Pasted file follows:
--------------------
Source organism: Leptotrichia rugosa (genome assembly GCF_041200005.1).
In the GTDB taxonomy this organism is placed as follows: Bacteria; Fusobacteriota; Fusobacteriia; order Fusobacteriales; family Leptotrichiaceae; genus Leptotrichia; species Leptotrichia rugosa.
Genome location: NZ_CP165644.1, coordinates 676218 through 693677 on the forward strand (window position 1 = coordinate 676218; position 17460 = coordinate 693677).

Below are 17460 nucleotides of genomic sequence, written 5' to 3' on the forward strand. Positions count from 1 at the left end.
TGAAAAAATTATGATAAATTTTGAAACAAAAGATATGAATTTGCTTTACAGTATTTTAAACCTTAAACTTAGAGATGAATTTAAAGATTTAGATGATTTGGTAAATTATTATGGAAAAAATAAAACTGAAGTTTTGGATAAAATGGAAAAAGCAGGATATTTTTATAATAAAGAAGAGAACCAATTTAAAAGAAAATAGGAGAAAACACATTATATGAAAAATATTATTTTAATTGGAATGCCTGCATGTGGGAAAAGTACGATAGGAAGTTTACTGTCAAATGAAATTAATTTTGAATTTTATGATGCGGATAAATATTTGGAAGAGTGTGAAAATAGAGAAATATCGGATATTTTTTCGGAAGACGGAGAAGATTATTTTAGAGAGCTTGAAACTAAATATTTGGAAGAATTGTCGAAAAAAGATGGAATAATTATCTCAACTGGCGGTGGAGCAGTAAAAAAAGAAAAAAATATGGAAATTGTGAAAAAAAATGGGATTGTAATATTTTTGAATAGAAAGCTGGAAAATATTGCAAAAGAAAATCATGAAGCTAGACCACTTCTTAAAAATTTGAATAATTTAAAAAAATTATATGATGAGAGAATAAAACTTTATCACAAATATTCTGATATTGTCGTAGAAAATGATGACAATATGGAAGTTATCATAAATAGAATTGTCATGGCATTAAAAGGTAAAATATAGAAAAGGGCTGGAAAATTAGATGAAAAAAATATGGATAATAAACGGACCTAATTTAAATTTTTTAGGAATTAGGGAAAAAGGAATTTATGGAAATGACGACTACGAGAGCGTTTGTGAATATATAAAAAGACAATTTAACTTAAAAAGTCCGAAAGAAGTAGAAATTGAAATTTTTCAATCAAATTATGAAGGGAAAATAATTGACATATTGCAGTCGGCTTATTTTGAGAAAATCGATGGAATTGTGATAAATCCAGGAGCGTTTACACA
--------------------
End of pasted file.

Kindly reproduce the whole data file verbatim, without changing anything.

Source organism: Leptotrichia rugosa (genome assembly GCF_041200005.1).
In the GTDB taxonomy this organism is placed as follows: Bacteria; Fusobacteriota; Fusobacteriia; order Fusobacteriales; family Leptotrichiaceae; genus Leptotrichia; species Leptotrichia rugosa.
Genome location: NZ_CP165644.1, coordinates 676218 through 693677 on the forward strand (window position 1 = coordinate 676218; position 17460 = coordinate 693677).

Below are 17460 nucleotides of genomic sequence, written 5' to 3' on the forward strand. Positions count from 1 at the left end.
TGAAAAAATTATGATAAATTTTGAAACAAAAGATATGAATTTGCTTTACAGTATTTTAAACCTTAAACTTAGAGATGAATTTAAAGATTTAGATGATTTGGTAAATTATTATGGAAAAAATAAAACTGAAGTTTTGGATAAAATGGAAAAAGCAGGATATTTTTATAATAAAGAAGAGAACCAATTTAAAAGAAAATAGGAGAAAACACATTATATGAAAAATATTATTTTAATTGGAATGCCTGCATGTGGGAAAAGTACGATAGGAAGTTTACTGTCAAATGAAATTAATTTTGAATTTTATGATGCGGATAAATATTTGGAAGAGTGTGAAAATAGAGAAATATCGGATATTTTTTCGGAAGACGGAGAAGATTATTTTAGAGAGCTTGAAACTAAATATTTGGAAGAATTGTCGAAAAAAGATGGAATAATTATCTCAACTGGCGGTGGAGCAGTAAAAAAAGAAAAAAATATGGAAATTGTGAAAAAAAATGGGATTGTAATATTTTTGAATAGAAAGCTGGAAAATATTGCAAAAGAAAATCATGAAGCTAGACCACTTCTTAAAAATTTGAATAATTTAAAAAAATTATATGATGAGAGAATAAAACTTTATCACAAATATTCTGATATTGTCGTAGAAAATGATGACAATATGGAAGTTATCATAAATAGAATTGTCATGGCATTAAAAGGTAAAATATAGAAAAGGGCTGGAAAATTAGATGAAAAAAATATGGATAATAAACGGACCTAATTTAAATTTTTTAGGAATTAGGGAAAAAGGAATTTATGGAAATGACGACTACGAGAGCGTTTGTGAATATATAAAAAGACAATTTAACTTAAAAAGTCCGAAAGAAGTAGAAATTGAAATTTTTCAATCAAATTATGAAGGGAAAATAATTGACATATTGCAGTCGGCTTATTTTGAGAAAATCGATGGAATTGTGATAAATCCAGGAGCGTTTACACA